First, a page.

The biggest obstacle to any plaintiff in a medical malpractice case is prescription, but what is that? In the state of Louisiana, prescription is a peremptory exception that can be claimed by defendants. Prescription can be thought of as a privilege for medical professionals which exempts them from malpractice cases so long as they are working within the scope of their employment. It is typically difficult to overcome a prescription exception unless a plaintiff has solid proof of negligence. The following case is no exception.
Caddo Parrish resident Karla Breland’s tragic story began on June 19, 2014. Her husband, Ray Breland, had a medical condition that caused his body’s ammonia levels to rise, and thus he was prescribed Lactulose. Mr. Breland developed liver complications and a recurring hernia, for which surgery was performed by Dr. Zabari. Mr. Breland was discharged eight days later, on June 27th, only to return one month later for severe abdominal pain.
The Brelands went to the emergency room. Mrs. Breland informed several staff members throughout their visit of Mr. Breland’s need for Lactulose, yet he was only given medication for nausea and pain. The next day, Dr. Zibari fixed the hernia without surgery and said Mr. Breland should be discharged the following day. Again, Mrs. Breland informed the nurse on duty and one of the named defendants, Nurse Vierra, that Mr. Breland needed Lactulose, but he still did not receive it. Another doctor, Dr. Jones, another named defendant, checked on Mr. Breland and advised the nurse to administer Lactulose, but when Mrs. Breland reminded Nurse Vierra of this, the nurse said that she did not have a written order for the Lactulose. The next on-duty nurse, Nurse Hayes, was informed of the same situation but again told Mrs. Breland that there was no written order for it.
Mrs. Breland was told it would be okay if she left Mr. Breland to go to work. Mr. Breland finally received a dose of Lactulose on the evening of July 28th and another half-dose the next morning. However, later in the day on July 29th when Mrs. Breland called her husband from work, she was informed by Nurse Vierra that he was acting confused, a side effect of not taking his Lactulose, and was refusing medication. Mrs. Breland gave the nurse permission to administer the Lactulose rectally, and the nurse told her it would be okay to wait until her lunch break to visit her husband.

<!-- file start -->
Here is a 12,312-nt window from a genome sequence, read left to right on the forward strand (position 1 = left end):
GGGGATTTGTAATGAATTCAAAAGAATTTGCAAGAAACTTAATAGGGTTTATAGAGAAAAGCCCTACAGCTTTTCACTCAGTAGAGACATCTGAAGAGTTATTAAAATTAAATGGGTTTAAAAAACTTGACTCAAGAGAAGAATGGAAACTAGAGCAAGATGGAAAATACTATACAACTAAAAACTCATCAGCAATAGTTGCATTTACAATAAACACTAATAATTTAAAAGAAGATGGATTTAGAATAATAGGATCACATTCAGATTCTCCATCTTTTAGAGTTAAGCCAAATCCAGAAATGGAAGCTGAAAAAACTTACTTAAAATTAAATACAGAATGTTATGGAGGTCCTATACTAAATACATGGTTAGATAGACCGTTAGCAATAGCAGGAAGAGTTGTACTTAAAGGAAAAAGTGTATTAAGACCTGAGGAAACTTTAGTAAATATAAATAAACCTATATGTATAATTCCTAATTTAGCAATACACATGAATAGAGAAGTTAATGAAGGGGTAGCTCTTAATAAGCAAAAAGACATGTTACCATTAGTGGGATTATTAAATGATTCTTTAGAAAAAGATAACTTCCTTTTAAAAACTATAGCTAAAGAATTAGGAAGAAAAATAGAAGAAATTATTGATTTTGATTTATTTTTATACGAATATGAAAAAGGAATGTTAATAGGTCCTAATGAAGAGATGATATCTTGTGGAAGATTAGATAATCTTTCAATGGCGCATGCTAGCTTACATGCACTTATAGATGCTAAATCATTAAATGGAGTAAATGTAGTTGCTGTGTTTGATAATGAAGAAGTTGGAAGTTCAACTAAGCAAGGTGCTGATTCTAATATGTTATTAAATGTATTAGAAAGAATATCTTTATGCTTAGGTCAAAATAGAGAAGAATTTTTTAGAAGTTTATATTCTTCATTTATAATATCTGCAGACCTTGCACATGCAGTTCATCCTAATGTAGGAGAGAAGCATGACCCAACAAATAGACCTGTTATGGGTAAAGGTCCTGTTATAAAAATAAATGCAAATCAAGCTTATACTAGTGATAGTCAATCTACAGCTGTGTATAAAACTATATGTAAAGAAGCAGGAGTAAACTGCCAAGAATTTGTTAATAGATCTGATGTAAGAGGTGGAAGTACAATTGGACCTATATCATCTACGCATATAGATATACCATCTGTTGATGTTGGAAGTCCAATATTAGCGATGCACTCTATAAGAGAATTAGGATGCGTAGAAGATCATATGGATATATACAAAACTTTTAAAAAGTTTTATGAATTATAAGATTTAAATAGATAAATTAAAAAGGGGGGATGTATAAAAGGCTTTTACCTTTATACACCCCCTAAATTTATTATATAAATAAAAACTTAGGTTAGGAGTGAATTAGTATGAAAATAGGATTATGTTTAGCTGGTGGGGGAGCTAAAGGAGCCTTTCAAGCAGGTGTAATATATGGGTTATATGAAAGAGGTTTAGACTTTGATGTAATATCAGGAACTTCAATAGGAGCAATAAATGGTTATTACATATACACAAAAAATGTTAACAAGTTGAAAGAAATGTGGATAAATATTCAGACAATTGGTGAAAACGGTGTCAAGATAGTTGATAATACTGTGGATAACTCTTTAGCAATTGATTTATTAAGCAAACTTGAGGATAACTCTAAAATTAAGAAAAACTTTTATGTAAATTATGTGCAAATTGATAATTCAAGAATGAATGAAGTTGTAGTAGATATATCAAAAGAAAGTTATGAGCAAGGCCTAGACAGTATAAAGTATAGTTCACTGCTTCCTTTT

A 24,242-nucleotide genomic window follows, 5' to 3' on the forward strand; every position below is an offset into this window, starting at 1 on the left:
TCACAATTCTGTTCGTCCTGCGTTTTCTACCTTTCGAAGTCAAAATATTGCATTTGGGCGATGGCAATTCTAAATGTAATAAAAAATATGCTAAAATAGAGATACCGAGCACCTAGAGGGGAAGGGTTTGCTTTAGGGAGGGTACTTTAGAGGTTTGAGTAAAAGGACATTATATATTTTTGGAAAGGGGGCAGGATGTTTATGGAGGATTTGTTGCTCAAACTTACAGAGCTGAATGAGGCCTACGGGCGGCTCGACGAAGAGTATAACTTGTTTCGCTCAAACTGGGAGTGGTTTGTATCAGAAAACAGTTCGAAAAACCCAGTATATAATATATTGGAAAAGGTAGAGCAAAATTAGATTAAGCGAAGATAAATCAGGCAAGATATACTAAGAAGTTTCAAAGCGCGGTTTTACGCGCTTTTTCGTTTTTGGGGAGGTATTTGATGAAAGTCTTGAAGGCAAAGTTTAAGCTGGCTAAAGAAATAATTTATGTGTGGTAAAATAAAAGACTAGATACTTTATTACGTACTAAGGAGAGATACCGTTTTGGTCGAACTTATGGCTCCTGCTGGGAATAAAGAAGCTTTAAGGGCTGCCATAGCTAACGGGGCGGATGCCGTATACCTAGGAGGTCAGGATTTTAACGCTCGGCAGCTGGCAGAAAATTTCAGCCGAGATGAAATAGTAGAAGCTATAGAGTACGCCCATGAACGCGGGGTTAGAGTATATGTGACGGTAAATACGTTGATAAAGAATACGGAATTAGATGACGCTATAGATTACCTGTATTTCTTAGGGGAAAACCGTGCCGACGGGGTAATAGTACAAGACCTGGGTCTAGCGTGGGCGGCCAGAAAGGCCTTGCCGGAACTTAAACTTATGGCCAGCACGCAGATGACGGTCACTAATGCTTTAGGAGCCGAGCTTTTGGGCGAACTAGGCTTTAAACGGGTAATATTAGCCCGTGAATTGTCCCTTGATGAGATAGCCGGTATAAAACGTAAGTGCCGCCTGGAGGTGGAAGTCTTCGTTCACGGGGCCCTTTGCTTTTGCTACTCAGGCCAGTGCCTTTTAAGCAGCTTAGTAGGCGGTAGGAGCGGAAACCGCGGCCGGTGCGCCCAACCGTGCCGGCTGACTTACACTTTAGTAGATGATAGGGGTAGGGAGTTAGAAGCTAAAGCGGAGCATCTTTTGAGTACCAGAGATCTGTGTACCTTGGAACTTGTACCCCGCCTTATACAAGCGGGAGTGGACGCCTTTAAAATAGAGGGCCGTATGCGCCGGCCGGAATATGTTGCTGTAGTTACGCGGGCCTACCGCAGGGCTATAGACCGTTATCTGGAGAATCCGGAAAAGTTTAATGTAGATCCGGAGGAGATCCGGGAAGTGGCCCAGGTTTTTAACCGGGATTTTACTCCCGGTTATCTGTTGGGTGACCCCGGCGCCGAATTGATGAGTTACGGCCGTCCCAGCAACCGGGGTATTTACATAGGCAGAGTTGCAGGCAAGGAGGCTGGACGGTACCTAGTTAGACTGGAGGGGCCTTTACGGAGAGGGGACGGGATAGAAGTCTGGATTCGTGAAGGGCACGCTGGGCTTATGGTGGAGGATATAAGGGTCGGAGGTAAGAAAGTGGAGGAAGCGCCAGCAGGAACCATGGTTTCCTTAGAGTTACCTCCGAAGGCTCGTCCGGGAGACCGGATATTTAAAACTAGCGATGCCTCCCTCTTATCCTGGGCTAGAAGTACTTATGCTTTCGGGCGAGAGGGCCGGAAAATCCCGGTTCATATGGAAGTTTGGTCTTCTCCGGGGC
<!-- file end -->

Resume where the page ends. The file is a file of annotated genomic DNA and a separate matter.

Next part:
Unfortunately, later that morning when Mrs. Breland returned, her husband was in a coma. A new doctor, Dr. Bryn, stated that Mr. Breland’s ammonia levels were the highest he had ever seen. The following day, Mr. Breland began having constant seizures and was given medication to paralyze his muscles. He passed away the next day.
Mrs. Breland’s original lawsuit was denied by the First Judicial District Court due to the peremptory exception of prescription. La. C.C.P. art. 927. Mrs. Breland appealed, requesting the opportunity to include the discovery date of malpractice in her petition.
La. C.C.P art. 934 allows for an amendment is there is a possibility that it could remove a peremptory exception. The Louisiana Supreme Court stated in Whitnell v. Menville, 540 So. 2d 304 (La. 1989) that a court may allow such amendment if it increases “the possibility that a claim is not prescribed, even if the ultimate outcome of the prescription issue… is uncertain.” The defendants argued that allowing Mrs. Breland to amend would not remove the prescription exception unless she changes her allegations. However, the Second Circuit Court of Appeal disagreed, declaring that the discovery date was not part of the original petition and that, because it raises the possibility that her claim had not been prescribed, the court is required to allow her the opportunity to amend. The Court therefore reversed and remanded Mrs. Breland’s case back to the trial court.
In this case, it is clear that Mrs. Breland had a great lawyer who helped her fight for justice for her husband and family. When tragedies like this strike, family members have enough grief to deal with. This is why it is important to find a good lawyer who is skilled and persistent to help you through life’s hard times.
Additional Sources: Ray David Breland and Karla Breland v. Willis Knighton Medical Center, Joseph Jones, M.D., and Lindsey Vierra, R.N.
Written by Berniard Law Firm Blog Writer: Corie Posey
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